How secure is an android device? I am finding out that many companies are not allowing Android powered devices to be connected or even synced to their corporate networks. My employer has said that they will not allow it because of them not being secure enough. I was also told that they are especially prone to malware. Is there any truth to this, is the Android community aware of this, and is there anything in the works to improve this? I do not care for the Blackberry devices and had a Windows phone and didn't really like it either. It would be real nice to see this anti-android thinking at the corporate level change.

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    It's not the malware employers are concerned about; they stop that at the firewall.
    What they fear is you losing your phone and all the corporate data with it.
  6. Droid Sensei
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    #6
    As mentioned they can't push policies, and there's no built in remote wipe, all things a corporate phone would require...i doubt a major corporation wants to use a third party remote wipe app
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  7. Master Droid
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    #7
    Quote Originally Posted by czerdrill View Post
    As mentioned they can't push policies, and there's no built in remote wipe, all things a corporate phone would require...i doubt a major corporation wants to use a third party remote wipe app
    You can push policies and remote wipe. You just need a device that supports it.

    Look at the DROID Pro.

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  8. Droid Sensei
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    #8
    Quote Originally Posted by vatothe0 View Post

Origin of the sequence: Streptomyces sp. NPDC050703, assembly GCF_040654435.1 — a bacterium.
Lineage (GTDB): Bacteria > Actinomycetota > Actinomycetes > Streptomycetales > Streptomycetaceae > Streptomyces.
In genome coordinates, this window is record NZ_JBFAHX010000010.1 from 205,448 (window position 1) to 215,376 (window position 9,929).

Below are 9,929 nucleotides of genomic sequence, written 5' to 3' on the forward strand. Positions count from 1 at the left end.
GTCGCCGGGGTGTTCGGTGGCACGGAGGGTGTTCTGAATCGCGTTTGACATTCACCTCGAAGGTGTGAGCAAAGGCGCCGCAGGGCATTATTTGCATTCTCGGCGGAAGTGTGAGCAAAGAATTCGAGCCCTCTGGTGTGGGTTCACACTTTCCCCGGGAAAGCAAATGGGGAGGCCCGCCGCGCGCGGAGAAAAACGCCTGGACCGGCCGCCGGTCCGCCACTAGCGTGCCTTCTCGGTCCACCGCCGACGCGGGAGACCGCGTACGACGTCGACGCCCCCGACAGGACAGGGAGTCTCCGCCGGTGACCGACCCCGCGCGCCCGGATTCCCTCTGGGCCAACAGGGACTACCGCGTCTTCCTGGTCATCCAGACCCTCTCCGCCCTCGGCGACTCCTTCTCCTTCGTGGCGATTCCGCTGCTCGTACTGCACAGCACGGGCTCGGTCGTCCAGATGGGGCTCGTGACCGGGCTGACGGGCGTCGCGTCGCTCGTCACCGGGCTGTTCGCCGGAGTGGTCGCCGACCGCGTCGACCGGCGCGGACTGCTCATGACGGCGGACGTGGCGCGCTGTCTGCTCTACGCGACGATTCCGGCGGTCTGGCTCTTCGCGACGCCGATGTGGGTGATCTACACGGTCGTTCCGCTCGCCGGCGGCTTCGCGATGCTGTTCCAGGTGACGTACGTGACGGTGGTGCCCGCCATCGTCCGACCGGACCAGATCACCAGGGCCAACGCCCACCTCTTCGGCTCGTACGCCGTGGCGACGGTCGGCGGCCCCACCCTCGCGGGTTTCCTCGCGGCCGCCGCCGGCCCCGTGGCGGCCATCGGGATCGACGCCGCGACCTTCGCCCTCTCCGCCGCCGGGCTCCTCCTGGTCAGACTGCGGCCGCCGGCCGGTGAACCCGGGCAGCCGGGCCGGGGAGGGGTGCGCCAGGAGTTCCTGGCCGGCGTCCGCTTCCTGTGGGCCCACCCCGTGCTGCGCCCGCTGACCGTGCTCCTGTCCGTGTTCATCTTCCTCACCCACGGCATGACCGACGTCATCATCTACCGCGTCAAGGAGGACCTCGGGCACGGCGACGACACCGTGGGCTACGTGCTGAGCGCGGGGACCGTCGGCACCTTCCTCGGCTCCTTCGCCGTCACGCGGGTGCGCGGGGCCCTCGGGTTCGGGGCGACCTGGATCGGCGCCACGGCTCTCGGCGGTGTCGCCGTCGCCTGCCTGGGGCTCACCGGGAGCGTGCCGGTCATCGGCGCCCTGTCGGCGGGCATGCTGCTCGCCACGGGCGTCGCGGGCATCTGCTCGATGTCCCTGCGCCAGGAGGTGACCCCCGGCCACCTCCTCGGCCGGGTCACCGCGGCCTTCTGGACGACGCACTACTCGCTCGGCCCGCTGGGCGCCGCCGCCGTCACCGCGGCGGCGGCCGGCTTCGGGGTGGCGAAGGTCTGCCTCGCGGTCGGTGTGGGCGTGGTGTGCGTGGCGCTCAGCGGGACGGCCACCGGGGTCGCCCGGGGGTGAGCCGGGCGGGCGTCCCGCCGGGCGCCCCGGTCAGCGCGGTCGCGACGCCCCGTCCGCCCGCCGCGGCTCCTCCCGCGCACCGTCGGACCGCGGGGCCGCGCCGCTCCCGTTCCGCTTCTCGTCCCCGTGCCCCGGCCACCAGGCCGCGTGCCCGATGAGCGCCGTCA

Quote Originally Posted by czerdrill View Post
    As mentioned they can't push policies, and there's no built in remote wipe, all things a corporate phone would require...i doubt a major corporation wants to use a third party remote wipe app
    You can push policies and remote wipe. You just need a device that supports it.

    Look at the DROID Pro.

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    Completely forgot about the PRO, you're right.
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  9. Master Droid
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    #9
    Quote Originally Posted by czerdrill View Post
    As mentioned they can't push policies, and there's no built in remote wipe, all things a corporate phone would require...i doubt a major corporation wants to use a third party remote wipe app
    That may be the case, but I do know the ability to remote wipe exists. Our work network uses Norton products and their android app has remote wipe ability.

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  10. Droid Sensei
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    #10
    Quote Originally Posted by FernBch View Post
    Quote Originally Posted by czerdrill View Post
    As mentioned they can't push policies, and there's no built in remote wipe, all things a corporate phone would require...i doubt a major corporation wants to use a third party remote wipe app
    That may be the case, but I do know the ability to remote wipe exists. Our work network uses Norton products and their android app has remote wipe ability.

    Sent from my DROIDX using DroidForums
    As mentioned, they would probably want a built in protocol for remote wiping and not want to have to depend on a third party app.

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    Google Interview Q&A